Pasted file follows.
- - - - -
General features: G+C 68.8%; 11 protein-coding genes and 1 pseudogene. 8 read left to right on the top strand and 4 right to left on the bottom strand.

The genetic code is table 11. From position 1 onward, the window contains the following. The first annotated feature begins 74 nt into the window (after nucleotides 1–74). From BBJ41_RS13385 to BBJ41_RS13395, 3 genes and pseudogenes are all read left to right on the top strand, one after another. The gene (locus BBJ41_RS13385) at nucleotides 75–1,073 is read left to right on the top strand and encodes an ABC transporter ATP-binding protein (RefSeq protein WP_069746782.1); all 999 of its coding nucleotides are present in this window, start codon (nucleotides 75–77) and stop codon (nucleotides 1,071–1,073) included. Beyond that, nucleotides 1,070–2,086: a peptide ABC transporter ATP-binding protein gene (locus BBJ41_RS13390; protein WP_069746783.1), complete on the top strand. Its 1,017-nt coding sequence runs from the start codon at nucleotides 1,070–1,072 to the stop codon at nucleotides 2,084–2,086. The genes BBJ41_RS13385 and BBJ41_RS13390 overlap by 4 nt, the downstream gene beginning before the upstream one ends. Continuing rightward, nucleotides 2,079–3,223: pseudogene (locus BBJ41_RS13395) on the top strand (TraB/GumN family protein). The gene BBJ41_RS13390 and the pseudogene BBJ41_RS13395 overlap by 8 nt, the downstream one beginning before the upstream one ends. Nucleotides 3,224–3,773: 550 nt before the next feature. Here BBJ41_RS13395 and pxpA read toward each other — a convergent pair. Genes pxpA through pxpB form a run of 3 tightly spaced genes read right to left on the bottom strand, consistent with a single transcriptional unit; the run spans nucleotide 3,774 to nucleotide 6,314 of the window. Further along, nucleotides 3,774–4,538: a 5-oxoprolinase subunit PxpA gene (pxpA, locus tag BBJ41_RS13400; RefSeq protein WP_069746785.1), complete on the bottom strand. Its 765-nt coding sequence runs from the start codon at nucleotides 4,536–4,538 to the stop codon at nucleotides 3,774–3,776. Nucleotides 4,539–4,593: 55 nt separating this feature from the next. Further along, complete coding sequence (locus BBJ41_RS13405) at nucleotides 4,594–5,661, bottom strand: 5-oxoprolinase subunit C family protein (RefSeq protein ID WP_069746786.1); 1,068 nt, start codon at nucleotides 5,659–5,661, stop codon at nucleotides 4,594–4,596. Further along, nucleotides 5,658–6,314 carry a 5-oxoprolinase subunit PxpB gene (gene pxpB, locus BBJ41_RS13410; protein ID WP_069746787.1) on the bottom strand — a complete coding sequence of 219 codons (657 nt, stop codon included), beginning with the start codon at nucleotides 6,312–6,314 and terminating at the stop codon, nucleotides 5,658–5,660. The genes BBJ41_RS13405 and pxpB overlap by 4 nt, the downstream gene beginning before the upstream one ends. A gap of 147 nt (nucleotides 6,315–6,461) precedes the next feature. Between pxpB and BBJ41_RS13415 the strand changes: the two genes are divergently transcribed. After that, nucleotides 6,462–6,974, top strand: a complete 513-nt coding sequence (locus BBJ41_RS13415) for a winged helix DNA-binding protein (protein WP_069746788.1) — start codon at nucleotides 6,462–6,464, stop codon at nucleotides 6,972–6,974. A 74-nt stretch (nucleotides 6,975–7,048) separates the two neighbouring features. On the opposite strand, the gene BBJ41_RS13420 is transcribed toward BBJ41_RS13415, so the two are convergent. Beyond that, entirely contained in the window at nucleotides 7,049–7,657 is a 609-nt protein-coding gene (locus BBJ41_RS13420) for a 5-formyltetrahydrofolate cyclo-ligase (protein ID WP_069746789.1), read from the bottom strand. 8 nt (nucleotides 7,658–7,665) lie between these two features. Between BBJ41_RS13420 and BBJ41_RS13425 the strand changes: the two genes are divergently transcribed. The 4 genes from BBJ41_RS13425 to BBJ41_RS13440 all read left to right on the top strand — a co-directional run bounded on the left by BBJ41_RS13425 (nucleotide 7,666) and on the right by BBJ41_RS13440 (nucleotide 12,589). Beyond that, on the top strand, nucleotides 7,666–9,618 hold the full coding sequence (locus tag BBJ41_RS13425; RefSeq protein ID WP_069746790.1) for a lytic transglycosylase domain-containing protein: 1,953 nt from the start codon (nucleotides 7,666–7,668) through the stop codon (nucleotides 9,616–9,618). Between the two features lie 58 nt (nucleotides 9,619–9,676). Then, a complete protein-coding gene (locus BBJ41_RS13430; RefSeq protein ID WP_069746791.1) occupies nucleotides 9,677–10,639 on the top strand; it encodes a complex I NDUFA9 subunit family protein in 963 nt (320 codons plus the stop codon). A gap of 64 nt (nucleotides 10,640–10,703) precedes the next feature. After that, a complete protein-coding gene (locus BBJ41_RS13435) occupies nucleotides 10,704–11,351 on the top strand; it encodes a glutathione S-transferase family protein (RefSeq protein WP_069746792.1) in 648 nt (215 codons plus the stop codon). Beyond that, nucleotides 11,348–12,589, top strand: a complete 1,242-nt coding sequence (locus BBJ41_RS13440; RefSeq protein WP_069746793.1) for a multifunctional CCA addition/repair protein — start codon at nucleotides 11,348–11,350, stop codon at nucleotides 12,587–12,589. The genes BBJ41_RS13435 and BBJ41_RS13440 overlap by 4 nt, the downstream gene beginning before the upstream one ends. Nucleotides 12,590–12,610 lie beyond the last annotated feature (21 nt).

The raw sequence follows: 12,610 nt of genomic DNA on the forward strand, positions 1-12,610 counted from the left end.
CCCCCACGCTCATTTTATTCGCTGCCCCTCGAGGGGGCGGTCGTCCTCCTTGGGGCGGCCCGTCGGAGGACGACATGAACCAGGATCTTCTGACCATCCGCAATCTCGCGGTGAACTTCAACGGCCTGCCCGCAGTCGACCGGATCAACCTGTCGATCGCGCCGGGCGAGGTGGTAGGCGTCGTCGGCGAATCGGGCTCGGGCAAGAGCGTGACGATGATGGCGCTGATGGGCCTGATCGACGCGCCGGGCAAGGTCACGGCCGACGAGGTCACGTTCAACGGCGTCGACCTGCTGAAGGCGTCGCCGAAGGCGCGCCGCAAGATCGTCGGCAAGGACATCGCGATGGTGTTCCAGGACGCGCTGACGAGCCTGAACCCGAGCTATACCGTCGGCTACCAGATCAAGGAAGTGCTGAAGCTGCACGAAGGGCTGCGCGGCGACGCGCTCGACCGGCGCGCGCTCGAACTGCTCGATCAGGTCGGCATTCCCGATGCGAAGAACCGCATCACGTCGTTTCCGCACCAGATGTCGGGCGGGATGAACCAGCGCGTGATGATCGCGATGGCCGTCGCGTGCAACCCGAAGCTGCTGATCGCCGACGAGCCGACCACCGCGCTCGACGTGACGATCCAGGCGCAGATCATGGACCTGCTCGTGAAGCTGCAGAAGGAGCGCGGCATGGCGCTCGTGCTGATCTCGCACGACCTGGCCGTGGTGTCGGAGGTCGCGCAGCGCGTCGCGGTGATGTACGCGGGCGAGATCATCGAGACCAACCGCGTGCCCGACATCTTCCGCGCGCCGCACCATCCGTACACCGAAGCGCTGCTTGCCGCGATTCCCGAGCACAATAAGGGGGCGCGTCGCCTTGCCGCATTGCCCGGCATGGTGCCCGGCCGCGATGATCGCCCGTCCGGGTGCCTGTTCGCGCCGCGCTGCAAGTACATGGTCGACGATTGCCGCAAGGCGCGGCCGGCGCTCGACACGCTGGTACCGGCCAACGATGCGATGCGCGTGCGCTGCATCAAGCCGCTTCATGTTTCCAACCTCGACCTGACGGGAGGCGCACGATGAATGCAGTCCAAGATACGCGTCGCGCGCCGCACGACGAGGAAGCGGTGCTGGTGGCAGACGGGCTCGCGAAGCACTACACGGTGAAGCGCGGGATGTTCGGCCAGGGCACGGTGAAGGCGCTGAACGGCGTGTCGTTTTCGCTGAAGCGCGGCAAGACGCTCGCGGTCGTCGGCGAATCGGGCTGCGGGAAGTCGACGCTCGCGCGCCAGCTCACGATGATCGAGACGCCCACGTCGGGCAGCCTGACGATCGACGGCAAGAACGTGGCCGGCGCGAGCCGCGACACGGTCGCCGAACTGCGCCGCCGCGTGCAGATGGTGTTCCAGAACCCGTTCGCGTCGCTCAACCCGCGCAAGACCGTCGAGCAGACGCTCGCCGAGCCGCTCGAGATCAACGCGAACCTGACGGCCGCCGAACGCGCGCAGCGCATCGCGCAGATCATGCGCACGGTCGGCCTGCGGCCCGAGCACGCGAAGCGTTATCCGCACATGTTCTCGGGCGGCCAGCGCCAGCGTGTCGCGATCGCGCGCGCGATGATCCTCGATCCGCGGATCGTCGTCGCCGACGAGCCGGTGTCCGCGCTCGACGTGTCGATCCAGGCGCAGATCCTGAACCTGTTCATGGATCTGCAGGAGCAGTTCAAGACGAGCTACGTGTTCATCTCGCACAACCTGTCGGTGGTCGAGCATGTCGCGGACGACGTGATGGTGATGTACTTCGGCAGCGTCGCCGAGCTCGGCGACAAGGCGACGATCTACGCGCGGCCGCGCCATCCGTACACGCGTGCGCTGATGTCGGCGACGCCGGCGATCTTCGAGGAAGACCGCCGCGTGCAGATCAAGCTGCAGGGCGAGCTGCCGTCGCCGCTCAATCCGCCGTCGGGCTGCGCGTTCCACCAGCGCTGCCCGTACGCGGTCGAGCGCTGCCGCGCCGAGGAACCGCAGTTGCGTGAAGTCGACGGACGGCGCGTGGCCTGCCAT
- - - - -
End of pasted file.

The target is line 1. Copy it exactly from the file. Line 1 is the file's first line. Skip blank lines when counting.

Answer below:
General features: G+C 68.8%; 11 protein-coding genes and 1 pseudogene. 8 read left to right on the top strand and 4 right to left on the bottom strand.